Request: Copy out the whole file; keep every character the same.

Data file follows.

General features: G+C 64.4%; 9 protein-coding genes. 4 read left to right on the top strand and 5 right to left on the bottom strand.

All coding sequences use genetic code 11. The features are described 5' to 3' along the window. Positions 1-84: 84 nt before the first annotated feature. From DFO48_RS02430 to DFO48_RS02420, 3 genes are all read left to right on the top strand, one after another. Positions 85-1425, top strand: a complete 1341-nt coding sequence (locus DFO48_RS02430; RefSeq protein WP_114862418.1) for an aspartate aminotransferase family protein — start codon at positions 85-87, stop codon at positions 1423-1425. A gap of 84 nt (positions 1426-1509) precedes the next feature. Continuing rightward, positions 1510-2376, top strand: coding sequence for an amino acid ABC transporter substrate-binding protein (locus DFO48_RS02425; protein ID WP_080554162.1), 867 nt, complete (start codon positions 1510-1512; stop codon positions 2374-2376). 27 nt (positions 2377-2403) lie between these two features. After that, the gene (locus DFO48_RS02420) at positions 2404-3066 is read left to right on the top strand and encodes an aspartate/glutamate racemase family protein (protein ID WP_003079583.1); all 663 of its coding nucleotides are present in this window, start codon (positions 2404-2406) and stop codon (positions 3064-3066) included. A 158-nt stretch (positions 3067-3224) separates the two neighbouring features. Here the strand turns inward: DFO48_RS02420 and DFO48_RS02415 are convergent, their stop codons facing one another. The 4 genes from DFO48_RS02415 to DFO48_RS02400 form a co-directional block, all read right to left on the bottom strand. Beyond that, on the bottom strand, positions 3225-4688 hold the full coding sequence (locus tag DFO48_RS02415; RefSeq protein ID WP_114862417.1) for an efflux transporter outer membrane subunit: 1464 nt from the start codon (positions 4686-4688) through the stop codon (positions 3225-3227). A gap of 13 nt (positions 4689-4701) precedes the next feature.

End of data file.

General features: G+C 64.4%; 9 protein-coding genes. 4 read left to right on the top strand and 5 right to left on the bottom strand.

All coding sequences use genetic code 11. The features are described 5' to 3' along the window. Positions 1-84: 84 nt before the first annotated feature. From DFO48_RS02430 to DFO48_RS02420, 3 genes are all read left to right on the top strand, one after another. Positions 85-1425, top strand: a complete 1341-nt coding sequence (locus DFO48_RS02430; RefSeq protein WP_114862418.1) for an aspartate aminotransferase family protein — start codon at positions 85-87, stop codon at positions 1423-1425. A gap of 84 nt (positions 1426-1509) precedes the next feature. Continuing rightward, positions 1510-2376, top strand: coding sequence for an amino acid ABC transporter substrate-binding protein (locus DFO48_RS02425; protein ID WP_080554162.1), 867 nt, complete (start codon positions 1510-1512; stop codon positions 2374-2376). 27 nt (positions 2377-2403) lie between these two features. After that, the gene (locus DFO48_RS02420) at positions 2404-3066 is read left to right on the top strand and encodes an aspartate/glutamate racemase family protein (protein ID WP_003079583.1); all 663 of its coding nucleotides are present in this window, start codon (positions 2404-2406) and stop codon (positions 3064-3066) included. A 158-nt stretch (positions 3067-3224) separates the two neighbouring features. Here the strand turns inward: DFO48_RS02420 and DFO48_RS02415 are convergent, their stop codons facing one another. The 4 genes from DFO48_RS02415 to DFO48_RS02400 form a co-directional block, all read right to left on the bottom strand. Beyond that, on the bottom strand, positions 3225-4688 hold the full coding sequence (locus tag DFO48_RS02415; RefSeq protein ID WP_114862417.1) for an efflux transporter outer membrane subunit: 1464 nt from the start codon (positions 4686-4688) through the stop codon (positions 3225-3227). A gap of 13 nt (positions 4689-4701) precedes the next feature.